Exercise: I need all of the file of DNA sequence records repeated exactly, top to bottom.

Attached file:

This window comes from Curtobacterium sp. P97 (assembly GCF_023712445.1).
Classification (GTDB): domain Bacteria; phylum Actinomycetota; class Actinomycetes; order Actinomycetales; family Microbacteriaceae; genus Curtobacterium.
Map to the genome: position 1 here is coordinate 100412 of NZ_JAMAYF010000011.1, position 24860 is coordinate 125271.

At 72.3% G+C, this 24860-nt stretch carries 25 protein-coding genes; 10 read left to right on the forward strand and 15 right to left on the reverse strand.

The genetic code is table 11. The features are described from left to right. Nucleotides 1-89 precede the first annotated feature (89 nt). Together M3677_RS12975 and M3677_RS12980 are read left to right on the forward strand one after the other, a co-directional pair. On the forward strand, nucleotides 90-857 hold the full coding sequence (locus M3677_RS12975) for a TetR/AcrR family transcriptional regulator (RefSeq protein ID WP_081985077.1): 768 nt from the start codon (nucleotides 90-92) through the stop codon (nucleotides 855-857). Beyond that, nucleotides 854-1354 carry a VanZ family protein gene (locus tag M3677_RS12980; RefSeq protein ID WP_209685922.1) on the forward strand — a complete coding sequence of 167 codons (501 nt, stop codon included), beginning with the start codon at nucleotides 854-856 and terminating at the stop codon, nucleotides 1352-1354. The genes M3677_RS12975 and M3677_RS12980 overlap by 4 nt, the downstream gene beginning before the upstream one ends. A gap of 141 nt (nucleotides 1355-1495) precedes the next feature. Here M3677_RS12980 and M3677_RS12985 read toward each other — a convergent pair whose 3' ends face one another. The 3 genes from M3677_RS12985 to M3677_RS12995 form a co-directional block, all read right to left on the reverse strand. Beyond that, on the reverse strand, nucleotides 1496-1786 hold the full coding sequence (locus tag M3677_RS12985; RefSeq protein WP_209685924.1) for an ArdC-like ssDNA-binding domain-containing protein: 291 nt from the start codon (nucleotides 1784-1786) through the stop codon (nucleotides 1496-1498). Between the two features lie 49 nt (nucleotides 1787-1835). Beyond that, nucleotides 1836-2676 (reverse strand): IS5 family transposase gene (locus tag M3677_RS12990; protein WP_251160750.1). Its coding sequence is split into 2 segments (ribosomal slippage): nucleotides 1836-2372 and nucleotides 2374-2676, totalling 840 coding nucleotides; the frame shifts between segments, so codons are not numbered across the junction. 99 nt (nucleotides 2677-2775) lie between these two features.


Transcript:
This window comes from Curtobacterium sp. P97 (assembly GCF_023712445.1).
Classification (GTDB): domain Bacteria; phylum Actinomycetota; class Actinomycetes; order Actinomycetales; family Microbacteriaceae; genus Curtobacterium.
Map to the genome: position 1 here is coordinate 100412 of NZ_JAMAYF010000011.1, position 24860 is coordinate 125271.

At 72.3% G+C, this 24860-nt stretch carries 25 protein-coding genes; 10 read left to right on the forward strand and 15 right to left on the reverse strand.

The genetic code is table 11. The features are described from left to right. Nucleotides 1-89 precede the first annotated feature (89 nt). Together M3677_RS12975 and M3677_RS12980 are read left to right on the forward strand one after the other, a co-directional pair. On the forward strand, nucleotides 90-857 hold the full coding sequence (locus M3677_RS12975) for a TetR/AcrR family transcriptional regulator (RefSeq protein ID WP_081985077.1): 768 nt from the start codon (nucleotides 90-92) through the stop codon (nucleotides 855-857). Beyond that, nucleotides 854-1354 carry a VanZ family protein gene (locus tag M3677_RS12980; RefSeq protein ID WP_209685922.1) on the forward strand — a complete coding sequence of 167 codons (501 nt, stop codon included), beginning with the start codon at nucleotides 854-856 and terminating at the stop codon, nucleotides 1352-1354. The genes M3677_RS12975 and M3677_RS12980 overlap by 4 nt, the downstream gene beginning before the upstream one ends. A gap of 141 nt (nucleotides 1355-1495) precedes the next feature. Here M3677_RS12980 and M3677_RS12985 read toward each other — a convergent pair whose 3' ends face one another. The 3 genes from M3677_RS12985 to M3677_RS12995 form a co-directional block, all read right to left on the reverse strand. Beyond that, on the reverse strand, nucleotides 1496-1786 hold the full coding sequence (locus tag M3677_RS12985; RefSeq protein WP_209685924.1) for an ArdC-like ssDNA-binding domain-containing protein: 291 nt from the start codon (nucleotides 1784-1786) through the stop codon (nucleotides 1496-1498). Between the two features lie 49 nt (nucleotides 1787-1835). Beyond that, nucleotides 1836-2676 (reverse strand): IS5 family transposase gene (locus tag M3677_RS12990; protein WP_251160750.1). Its coding sequence is split into 2 segments (ribosomal slippage): nucleotides 1836-2372 and nucleotides 2374-2676, totalling 840 coding nucleotides; the frame shifts between segments, so codons are not numbered across the junction. 99 nt (nucleotides 2677-2775) lie between these two features.